contar letras en una cadena python

I have to write a function, countLetters(word), that takes in a word as argument and returns a list that counts the number of times each letter appears. The letters must be sorted in alphabetical order.

Este es mi intento:

def countLetters(word):
    x = 0
    y = []
    for i in word:
        for j in range(len(y)):
            if i not in y[j]:
                x = (i, word.count(i))
    return y

I first tried it without the if i not in y[j]


el resultado fue

[('g', 2), ('o', 2), ('o', 2), ('g', 2), ('l', 1), ('e', 1)] 

cuando quise

[('e', 1), ('g', 2), ('l', 1), ('o', 2)]

Cuando agregué el if i not in y[j] filter, it just returns an empty list [].

Could someone please point out my error here?

preguntado el 28 de mayo de 14 a las 12:05

7 Respuestas

Recomiendo el collections módulo de Counter if you're in Python 2.7+

>>> import collections
>>> s = 'a word and another word'
>>> c = collections.Counter(s)
>>> c
Counter({' ': 4, 'a': 3, 'd': 3, 'o': 3, 'r': 3, 'n': 2, 'w': 2, 'e': 1, 'h': 1, 't': 1})

You can do the same in any version Python with an extra line or two:

>>> c = {}
>>> for i in s: 
...     c[i] = c.get(i, 0) + 1

This would also be useful to check your work.

To sort in alphabetical order (the above is sorted by frequency)

>>> for letter, count in sorted(c.items()):
...     print '{letter}: {count}'.format(letter=letter, count=count)
 : 4
a: 3
d: 3
e: 1
h: 1
n: 2
o: 3
r: 3
t: 1
w: 2

or to keep in a format that you can reuse as a dict:

>>> import pprint
>>> pprint.pprint(dict(c))
{' ': 4,
 'a': 3,
 'd': 3,
 'e': 1,
 'h': 1,
 'n': 2,
 'o': 3,
 'r': 3,
 't': 1,
 'w': 2}

Finally, to get that as a list:

>>> pprint.pprint(sorted(c.items()))
[(' ', 4),
 ('a', 3),
 ('d', 3),
 ('e', 1),
 ('h', 1),
 ('n', 2),
 ('o', 3),
 ('r', 3),
 ('t', 1),
 ('w', 2)]

contestado el 30 de mayo de 14 a las 22:05

Most pythonic way. If you want to define a closed alphabe in your problem, you could use a filter function before the Counter - pierre tupin

Using Counter.most_common is preferable. The sort is hidden, it's possible to get only the n most_common and it's easy to iterate over it. - pierre tupin

Yep, but the questioner asked for it: "The letters must be sorted in alphabetical order." - Rusia debe sacar a Putin

Oh ok, I didn't see this part. So the alphabet has to be defined more strictly : filter before the counter ; key function in the sorted to avoid strange result (where are the accentued char ?) ; other operation if weird alphabet are used (UTF-8 for example). - pierre tupin

I think the problem lies in your outer for loop, as you are iterating over each letter in the word.

If the word contains more than one of a certain letter, for example "bees", when it iterates over this, it will now count the number of 'e's twice as the for loop does not discriminate against unique values. Look at string iterators, this might clarify this more. I'm not sure this will solve your problem, but this is the first thing that I noticed.

Tal vez podrías intentar algo como esto:

tally= {}
for s in check_string:
  if tally.has_key(s):
    tally[s] += 1
    tally[s] = 1

and then you can just retrieve the tally for each letter from that dictionary.

contestado el 28 de mayo de 14 a las 13:05

Tu lista y is always empty. You are never getting inside a loop for j in range(len(y))

P.S. your code is not very pythonic

contestado el 28 de mayo de 14 a las 12:05

Works fine with latest Py3 and Py2

def countItems(iter):
  from collections import Counter
  return sorted(Counter(iter).items())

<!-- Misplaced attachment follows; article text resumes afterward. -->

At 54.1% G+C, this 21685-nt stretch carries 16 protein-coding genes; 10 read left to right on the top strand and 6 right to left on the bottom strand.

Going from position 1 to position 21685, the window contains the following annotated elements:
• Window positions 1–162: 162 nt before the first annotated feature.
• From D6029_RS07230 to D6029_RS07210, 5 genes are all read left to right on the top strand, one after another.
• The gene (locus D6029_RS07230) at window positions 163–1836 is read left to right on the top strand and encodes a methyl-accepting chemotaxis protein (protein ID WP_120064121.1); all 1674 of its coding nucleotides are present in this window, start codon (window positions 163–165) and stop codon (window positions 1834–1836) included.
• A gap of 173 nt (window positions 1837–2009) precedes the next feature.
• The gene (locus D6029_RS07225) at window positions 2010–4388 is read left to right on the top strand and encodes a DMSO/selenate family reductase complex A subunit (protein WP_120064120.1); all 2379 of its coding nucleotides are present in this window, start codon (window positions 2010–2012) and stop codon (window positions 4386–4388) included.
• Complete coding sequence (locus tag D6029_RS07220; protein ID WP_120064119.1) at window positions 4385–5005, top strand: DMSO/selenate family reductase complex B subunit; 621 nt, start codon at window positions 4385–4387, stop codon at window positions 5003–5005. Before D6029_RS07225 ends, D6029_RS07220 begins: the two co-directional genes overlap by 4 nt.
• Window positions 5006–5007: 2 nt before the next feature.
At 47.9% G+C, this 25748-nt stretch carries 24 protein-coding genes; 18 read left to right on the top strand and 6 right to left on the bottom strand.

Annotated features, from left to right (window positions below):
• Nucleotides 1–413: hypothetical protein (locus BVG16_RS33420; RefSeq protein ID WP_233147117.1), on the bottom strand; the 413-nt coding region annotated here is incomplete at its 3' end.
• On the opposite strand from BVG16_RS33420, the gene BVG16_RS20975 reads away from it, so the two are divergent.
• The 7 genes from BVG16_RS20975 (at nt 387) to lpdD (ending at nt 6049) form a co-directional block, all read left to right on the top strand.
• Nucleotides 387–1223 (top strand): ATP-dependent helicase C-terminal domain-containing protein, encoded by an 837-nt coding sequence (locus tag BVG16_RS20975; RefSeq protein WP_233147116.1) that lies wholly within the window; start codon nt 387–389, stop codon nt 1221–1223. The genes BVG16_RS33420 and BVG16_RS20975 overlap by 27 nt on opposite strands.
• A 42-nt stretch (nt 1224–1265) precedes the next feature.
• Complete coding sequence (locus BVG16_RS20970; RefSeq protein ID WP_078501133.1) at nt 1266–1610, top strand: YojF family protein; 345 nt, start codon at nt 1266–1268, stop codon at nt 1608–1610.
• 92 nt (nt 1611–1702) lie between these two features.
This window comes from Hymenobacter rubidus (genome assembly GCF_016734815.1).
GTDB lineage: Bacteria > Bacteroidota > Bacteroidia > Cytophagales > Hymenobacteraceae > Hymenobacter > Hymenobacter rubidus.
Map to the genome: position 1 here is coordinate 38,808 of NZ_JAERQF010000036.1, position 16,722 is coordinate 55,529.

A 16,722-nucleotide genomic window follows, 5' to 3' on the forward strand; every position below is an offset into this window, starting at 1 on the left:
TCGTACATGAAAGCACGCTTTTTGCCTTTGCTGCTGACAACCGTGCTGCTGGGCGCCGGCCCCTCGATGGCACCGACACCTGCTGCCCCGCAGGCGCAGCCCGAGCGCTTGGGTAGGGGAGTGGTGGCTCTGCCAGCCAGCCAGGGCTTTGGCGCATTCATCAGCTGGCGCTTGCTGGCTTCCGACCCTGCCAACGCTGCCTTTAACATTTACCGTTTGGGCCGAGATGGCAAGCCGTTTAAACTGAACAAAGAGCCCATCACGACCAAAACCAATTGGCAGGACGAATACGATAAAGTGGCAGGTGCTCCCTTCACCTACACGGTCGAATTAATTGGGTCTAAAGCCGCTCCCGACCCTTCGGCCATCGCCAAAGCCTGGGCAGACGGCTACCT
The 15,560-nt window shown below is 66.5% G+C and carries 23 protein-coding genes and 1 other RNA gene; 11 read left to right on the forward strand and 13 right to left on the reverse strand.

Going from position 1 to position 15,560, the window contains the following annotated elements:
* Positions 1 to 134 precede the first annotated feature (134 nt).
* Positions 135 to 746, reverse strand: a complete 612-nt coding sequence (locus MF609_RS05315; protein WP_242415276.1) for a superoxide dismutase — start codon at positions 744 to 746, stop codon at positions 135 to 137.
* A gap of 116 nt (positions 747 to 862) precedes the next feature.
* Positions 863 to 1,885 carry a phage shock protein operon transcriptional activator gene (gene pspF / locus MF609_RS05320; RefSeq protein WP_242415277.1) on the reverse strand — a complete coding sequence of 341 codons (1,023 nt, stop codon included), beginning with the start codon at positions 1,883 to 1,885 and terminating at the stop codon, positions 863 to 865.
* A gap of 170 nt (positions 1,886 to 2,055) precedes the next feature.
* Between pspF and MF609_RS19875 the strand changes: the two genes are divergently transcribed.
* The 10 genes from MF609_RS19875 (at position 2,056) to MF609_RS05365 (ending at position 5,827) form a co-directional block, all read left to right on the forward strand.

contestado el 28 de mayo de 14 a las 13:05

Using a dictionary and pprint from answer of @salón aarón

import pprint
def countLetters(word):
    y = {}
    for i in word:
    if i in y:
        y[i] += 1
        y[i] = 1
    return y

res1 = countLetters("google")

res2 = countLetters("Google")


{'e': 1, 'g': 2, 'l': 1, 'o': 2}

{'G': 1, 'e': 1, 'g': 1, 'l': 1, 'o': 2}

contestado el 23 de mayo de 17 a las 12:05

I am not sure what is your expected output, according to the problem statement, it seems you should sort the word first to get the count of letters in a sorted order. code below may be helpful:

def countLetters(word):
    letter = []
    cnt = []
    for c in sorted(word):
        if c not in letter:
            cnt[-1] += 1
    return zip(letter, cnt)

print countLetters('hello')

this will give you [('e', 1), ('h', 1), ('l', 2), ('o', 1)]

contestado el 28 de mayo de 14 a las 13:05

The complexity is not good. If you sort on the input, the complexity is in function of the input length. If you sort on the alphabet, the complexity is in function of the alphabet length (which is generally smaller than the input) - pierre tupin

The complexity mostly lies in sorting the word, which is O(NlogN). Then you only need to iterate the word once to get the result, regardless of alphabet length, because it is always appending or modifying at the end, which is O(N). If you are using a dictionary, you only need O(N) to setup the letter:cnt mapping that's good, but if you need sorted letter:cnt pair, you'll still need to sort it, which is O(NlogN), so the complexity is just the same, that's my opinion. - dguan

The N is the length of your collection to sort. In the first case N = length(sentence). In the second case N = length(alphabet). An alphabet is generally short and finite. A sentence may be of length = 5 or length = 5000000. So no the complexity is not the same - pierre tupin

yeah, you are absolutely right, although they are both O(N*logN), there could be a huge difference. Thanks. - dguan

You can create dict of characters first, and than list of tulips

text = 'hello'
my_dict = {x : text.count(x) for x in text}
my_list = [(key, my_dict[key]) for key in my_dict]

{'h': 1, 'e': 1, 'l': 2, 'o': 1}
[('h', 1), ('e', 1), ('l', 2), ('o', 1)]

Respondido el 13 de Septiembre de 22 a las 21:09

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